Nikon 5×15 High Grade Monocular Review: Like a Rock

Nikon 5x15 Monocular
Nikon 5×15 Monocular

If you’re looking for a monocular that is tiny and doesn’t take a hand as steady as a rock to use, check out the Nikon 5×15 High Grade (HG) monocular.

There seem to be two versions of the Nikon 5×15 monocular in the market. One is white and the other silver. One has the part number 7391 and the other 7394. One is often called the Nikon 5×15 High Grade monocular and the other the HG5x15D.

They both appear to be essentially the same Japanese made unit, so I will treat them as one and the same in this review.

If you’re in a rush and want to check the availability and pricing of the Nikon 5×15 at Amazon, you can click the link below.

If you want to read the entire review, just keep scrolling and reading. But if you want to skip to a specific section, you can click a link in the box below.

What Are the Main Features of the Nikon 5×15 HG Monocular?

Overall, this Nikon monocular is – as you should expect from a company like Nikon – a high quality piece of optical equipment.

Important Note: This unit has been discontinued by Nikon, but you can still find it online at places like Amazon.

It has multi-coated lenses and prisms inside with high reflection silver, phase correction coatings, all of which helps give you a clear, bright picture of your target object – a bird, a deer, an airplane, a balloon, or whatever.

You can tell from the name that this monocular magnifies objects 5 times (5x) what they are in real life. This might not seem like much compared to binoculars that commonly magnify 8x or 10x, but it is enough in that vast majority of cases in which you will put this unit to use.

You might even find that you want to use the Nikon 5×15 for relatively near objects. You can focus on targets as close a 2 feet (0.6 meters) away and still see them clearly.

The 15 millimeter objective lens might at first seem small too, but you still get a field of view (FOV) of 472 feet at 1000 yards. Combining the low magnification power with the wide FOV, you will find that you can still zero in on objects even if your hand is a little shaky. Larger, more powerful units often require you to hold perfectly still to see a target clearly.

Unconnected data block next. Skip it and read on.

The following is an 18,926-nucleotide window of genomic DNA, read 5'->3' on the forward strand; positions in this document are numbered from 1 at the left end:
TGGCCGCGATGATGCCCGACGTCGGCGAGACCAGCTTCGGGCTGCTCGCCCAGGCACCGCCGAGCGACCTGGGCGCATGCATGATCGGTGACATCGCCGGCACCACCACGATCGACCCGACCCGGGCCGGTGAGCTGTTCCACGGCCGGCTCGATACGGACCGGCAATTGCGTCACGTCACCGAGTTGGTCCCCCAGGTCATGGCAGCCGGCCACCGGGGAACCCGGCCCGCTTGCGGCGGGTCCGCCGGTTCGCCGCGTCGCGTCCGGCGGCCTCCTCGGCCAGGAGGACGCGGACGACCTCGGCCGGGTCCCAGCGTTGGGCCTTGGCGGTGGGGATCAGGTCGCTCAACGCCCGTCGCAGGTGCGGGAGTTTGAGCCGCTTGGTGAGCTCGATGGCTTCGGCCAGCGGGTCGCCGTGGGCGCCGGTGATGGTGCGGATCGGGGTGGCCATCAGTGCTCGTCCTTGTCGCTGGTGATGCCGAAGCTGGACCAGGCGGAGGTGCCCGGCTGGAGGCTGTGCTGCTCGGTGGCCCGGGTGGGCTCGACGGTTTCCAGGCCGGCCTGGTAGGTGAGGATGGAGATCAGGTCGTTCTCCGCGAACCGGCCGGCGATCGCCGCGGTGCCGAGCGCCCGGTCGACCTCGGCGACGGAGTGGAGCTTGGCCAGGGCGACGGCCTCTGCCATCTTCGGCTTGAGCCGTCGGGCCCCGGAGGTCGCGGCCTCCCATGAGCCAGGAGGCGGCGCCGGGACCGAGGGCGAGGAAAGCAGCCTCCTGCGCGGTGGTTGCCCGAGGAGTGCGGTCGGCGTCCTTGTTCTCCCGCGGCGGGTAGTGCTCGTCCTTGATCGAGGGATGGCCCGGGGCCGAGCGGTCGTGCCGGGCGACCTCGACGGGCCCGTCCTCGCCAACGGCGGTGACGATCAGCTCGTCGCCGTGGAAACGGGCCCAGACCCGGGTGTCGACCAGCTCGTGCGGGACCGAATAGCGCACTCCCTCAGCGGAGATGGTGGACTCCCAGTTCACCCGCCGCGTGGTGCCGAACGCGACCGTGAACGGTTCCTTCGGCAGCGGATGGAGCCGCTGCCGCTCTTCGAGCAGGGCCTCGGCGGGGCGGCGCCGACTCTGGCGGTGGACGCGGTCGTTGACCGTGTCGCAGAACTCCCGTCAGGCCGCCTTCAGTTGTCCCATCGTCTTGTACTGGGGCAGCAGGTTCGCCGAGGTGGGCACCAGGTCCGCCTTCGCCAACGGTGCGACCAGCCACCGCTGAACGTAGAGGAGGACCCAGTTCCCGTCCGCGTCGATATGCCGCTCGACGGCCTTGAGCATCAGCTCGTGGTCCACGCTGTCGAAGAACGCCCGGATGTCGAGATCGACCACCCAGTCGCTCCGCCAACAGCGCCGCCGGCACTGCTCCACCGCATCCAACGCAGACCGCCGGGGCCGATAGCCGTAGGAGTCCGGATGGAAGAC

This tiny size also lets you slip the monocular into just about any pocket, purse, or other container. It’s very easy to take on a hike, to a sporting event, to a concert, or just about anywhere else.

At just 2.6 ounces, your hand and arm won’t become fatigued after a long period of holding the Nikon 5×15.

Eye relief – the distance you can hold the unit away from your eye and still use it effectively – is just 15.8 millimeters. This could prove to be a problem for some eyeglass wearers, since just a few millimeters can make a big difference in this area. If you must wear your glasses when using optics like this, you will want to test this feature before making a purchase.

That said, it doesn’t affect all users as this owner says.

“It’s eye relief is long enough I can keep my glasses on while using it. I didn’t realize how handicapped I was before, wearing glasses and using short eye relief optics.”

What Accessories Do You Get with the Nikon 5×15 Monocular?

There are three items that come with the monocular when you buy a new unit.

There is a cap for the lens, a lanyard for carrying it easily, and a case for storage and protection.

Obviously, none of these is essential to using the monocular, but you will appreciate all of them over the long run.

What’s the Verdict on the Nikon 5×15 High Grade Monocular?

It’s unfortunate that Nikon no longer makes this little gem. The size, weight, clarity, and general usefulness all make it a monocular you’ll want to take just about everywhere.

If you can’t find the 5×15 anymore, you could check on its big brother the Nikon 7×15 (Amazon link).

Nikon 5×15 Monocular

Check the pricing and availability of the Nikon 5×15 High Grade Monocular at Amazon.

Nikon 5×15 Monocular

Check the pricing and availability of the Nikon 5×15 HG Monocular at Ebay.

If the Nikon 5×15 monocular doesn’t seem like the one you want (or you can’t find one), check out this article about other monoculars that might be more suitable.

Gary Sonnenberg

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